The Safe Room
B. A. Shapiro
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How long can murder haunt a family? Until the wrong is put right and the victim is able to rest in peace. Set in Lexington, Massachusetts, The Safe Room is a story of such a murder and such a haunting. A psychological thriller, the tale toggles between the eve of the Civil War and present day. It follows the doomed love affair of Silas Person, a runaway slave riding the Underground Railroad, and Sarah Harden, the daughter of a famous abolitionist. Sarah and Silas’s story is intertwined with that of Lee Seymour, a modern-day descendant of the Harden family who must suddenly grapple with a world in which murder and ghosts are all too real.
The Safe Room is a suspenseful tale that employs love and the paranormal to explore the ugliness of injustice and the beauty of human hope.
way the rooms were set up wasn’t too practical. Trina winced at what she was thinking. Like she knew anything about houses and what made them practical. Trina followed Beth into Clara’s room because she didn’t know what else to do. It was nice in there. Lots of windows and a painted floor with these small rugs that looked as if some little kid had made them. Clara picked up a stack of books from a chair and told Trina to sit down in it. The cousin frowned and sat on the edge of the bed. “As
first time since I had found Gram in the cellar. Perhaps my mother had a point after all: life did march along no matter how much you wished it was still last week. And who would have guessed a week ago that it would be Michael’s mom who was still alive and Gram who was dead? I sighed. “Are you going to start going through the things in the bedroom?” Beth looked down at her hands. I noticed her nail polish was chipped—something she would never tolerate under normal circumstances—and the cuticle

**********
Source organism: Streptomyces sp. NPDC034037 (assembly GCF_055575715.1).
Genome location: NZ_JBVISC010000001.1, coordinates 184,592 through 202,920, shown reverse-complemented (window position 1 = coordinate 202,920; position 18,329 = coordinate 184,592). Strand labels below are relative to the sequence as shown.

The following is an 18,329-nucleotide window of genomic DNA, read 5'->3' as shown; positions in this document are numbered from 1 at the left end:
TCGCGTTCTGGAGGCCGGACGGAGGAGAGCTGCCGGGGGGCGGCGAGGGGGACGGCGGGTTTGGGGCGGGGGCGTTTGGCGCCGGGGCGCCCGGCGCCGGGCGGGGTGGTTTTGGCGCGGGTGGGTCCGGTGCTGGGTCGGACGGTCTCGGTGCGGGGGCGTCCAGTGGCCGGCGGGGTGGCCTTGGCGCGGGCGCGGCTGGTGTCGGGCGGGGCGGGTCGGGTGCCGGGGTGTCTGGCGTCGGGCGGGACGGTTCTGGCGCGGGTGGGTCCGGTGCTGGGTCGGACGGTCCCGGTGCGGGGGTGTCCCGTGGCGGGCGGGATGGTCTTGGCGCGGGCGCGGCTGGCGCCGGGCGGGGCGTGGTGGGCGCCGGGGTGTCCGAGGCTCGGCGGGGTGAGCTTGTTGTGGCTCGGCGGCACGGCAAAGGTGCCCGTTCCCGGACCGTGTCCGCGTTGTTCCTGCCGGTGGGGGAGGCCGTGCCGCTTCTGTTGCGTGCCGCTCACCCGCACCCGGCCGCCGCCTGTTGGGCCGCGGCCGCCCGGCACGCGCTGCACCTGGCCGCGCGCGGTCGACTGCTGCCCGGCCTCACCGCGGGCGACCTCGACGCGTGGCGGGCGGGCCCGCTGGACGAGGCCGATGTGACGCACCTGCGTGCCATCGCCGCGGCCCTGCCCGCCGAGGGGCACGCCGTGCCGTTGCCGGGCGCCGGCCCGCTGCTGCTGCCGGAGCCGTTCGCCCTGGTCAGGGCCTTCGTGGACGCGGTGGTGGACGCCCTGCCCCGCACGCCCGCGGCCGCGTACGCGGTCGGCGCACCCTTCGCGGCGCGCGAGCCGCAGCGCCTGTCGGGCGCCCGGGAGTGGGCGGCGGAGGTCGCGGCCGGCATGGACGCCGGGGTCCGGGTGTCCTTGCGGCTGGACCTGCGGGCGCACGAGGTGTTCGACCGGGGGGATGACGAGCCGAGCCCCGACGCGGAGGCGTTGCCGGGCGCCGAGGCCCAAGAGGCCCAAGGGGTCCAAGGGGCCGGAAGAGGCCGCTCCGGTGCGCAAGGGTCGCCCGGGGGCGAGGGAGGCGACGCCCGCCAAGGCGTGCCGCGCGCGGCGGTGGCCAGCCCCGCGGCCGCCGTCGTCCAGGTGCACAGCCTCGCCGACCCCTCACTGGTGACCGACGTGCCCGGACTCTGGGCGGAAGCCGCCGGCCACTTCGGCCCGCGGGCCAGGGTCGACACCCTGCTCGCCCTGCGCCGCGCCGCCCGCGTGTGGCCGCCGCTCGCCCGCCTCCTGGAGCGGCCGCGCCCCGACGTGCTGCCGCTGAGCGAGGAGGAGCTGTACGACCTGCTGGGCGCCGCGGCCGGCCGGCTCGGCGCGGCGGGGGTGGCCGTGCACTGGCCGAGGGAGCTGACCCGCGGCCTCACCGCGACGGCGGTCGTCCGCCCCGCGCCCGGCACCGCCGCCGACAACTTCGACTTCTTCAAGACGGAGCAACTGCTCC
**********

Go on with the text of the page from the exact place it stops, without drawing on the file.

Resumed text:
shall take the path of least resistance for the present. December 14, 1858 Papa had Silas come up and take dinner with us today. Although she made it abundantly clear that she disapproved, Mrs. Harrington cooked roast beef with potatoes and turnips and her famous rice pudding. She would not sit at the table with us, and instead pretended she had too many chores to take the time to eat. She fooled no one. Caleb engaged Silas in a lively discussion of the Bible and the work of Harriet Beecher
there was much talk of the great injustices of the Fugitive Slave Act of 1850 and the “conspiracy of silence” perpetrated by those who prosper from exploiting the Negro, the party was most enjoyable. There were twenty in attendance for dinner including Lawrence Cabot Adams and Mr. and Mrs. Chas. Thayer Perkins. There were cold oysters and oyster pate and three kinds of wine. I was seated next to Wendell Parker whose talk was more lively than usual, although I dare say it was a few too many
of the carriage to be brought into the house under cover of darkness. I am most impressed with their cleverness. They are building a door with concealed hinges that opens into a space no one would ever suspect is there! It is behind the landing of the staircase, between the east and west parlors. It is most exciting! But I must say no more, as these days there are many bounty hunters about, and Mr. Harrison Gray Otis spoke of Papa at one of his Whig meetings, calling him a “d—abolitionist” and a